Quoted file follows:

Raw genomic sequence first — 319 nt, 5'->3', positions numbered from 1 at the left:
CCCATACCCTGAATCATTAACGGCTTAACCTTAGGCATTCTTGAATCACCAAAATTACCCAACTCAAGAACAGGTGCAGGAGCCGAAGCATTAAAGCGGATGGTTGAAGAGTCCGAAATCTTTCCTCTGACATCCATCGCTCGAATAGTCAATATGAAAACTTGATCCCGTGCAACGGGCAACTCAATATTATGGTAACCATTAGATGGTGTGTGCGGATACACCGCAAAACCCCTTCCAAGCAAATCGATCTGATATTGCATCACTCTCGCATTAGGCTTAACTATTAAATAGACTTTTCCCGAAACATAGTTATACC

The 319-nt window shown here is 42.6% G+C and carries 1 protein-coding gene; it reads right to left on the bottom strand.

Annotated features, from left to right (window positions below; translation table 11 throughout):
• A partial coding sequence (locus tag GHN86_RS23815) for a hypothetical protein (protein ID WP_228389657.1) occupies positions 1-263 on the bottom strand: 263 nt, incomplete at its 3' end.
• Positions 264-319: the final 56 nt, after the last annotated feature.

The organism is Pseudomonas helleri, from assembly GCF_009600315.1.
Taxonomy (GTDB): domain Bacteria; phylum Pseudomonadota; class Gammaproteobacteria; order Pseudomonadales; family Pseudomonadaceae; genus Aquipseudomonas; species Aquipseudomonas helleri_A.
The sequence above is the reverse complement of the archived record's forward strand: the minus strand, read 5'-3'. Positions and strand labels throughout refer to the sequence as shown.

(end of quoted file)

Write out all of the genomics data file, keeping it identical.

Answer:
Raw genomic sequence first — 319 nt, 5'->3', positions numbered from 1 at the left:
CCCATACCCTGAATCATTAACGGCTTAACCTTAGGCATTCTTGAATCACCAAAATTACCCAACTCAAGAACAGGTGCAGGAGCCGAAGCATTAAAGCGGATGGTTGAAGAGTCCGAAATCTTTCCTCTGACATCCATCGCTCGAATAGTCAATATGAAAACTTGATCCCGTGCAACGGGCAACTCAATATTATGGTAACCATTAGATGGTGTGTGCGGATACACCGCAAAACCCCTTCCAAGCAAATCGATCTGATATTGCATCACTCTCGCATTAGGCTTAACTATTAAATAGACTTTTCCCGAAACATAGTTATACC

The 319-nt window shown here is 42.6% G+C and carries 1 protein-coding gene; it reads right to left on the bottom strand.

Annotated features, from left to right (window positions below; translation table 11 throughout):
• A partial coding sequence (locus tag GHN86_RS23815) for a hypothetical protein (protein ID WP_228389657.1) occupies positions 1-263 on the bottom strand: 263 nt, incomplete at its 3' end.
• Positions 264-319: the final 56 nt, after the last annotated feature.

The organism is Pseudomonas helleri, from assembly GCF_009600315.1.
Taxonomy (GTDB): domain Bacteria; phylum Pseudomonadota; class Gammaproteobacteria; order Pseudomonadales; family Pseudomonadaceae; genus Aquipseudomonas; species Aquipseudomonas helleri_A.
The sequence above is the reverse complement of the archived record's forward strand: the minus strand, read 5'-3'. Positions and strand labels throughout refer to the sequence as shown.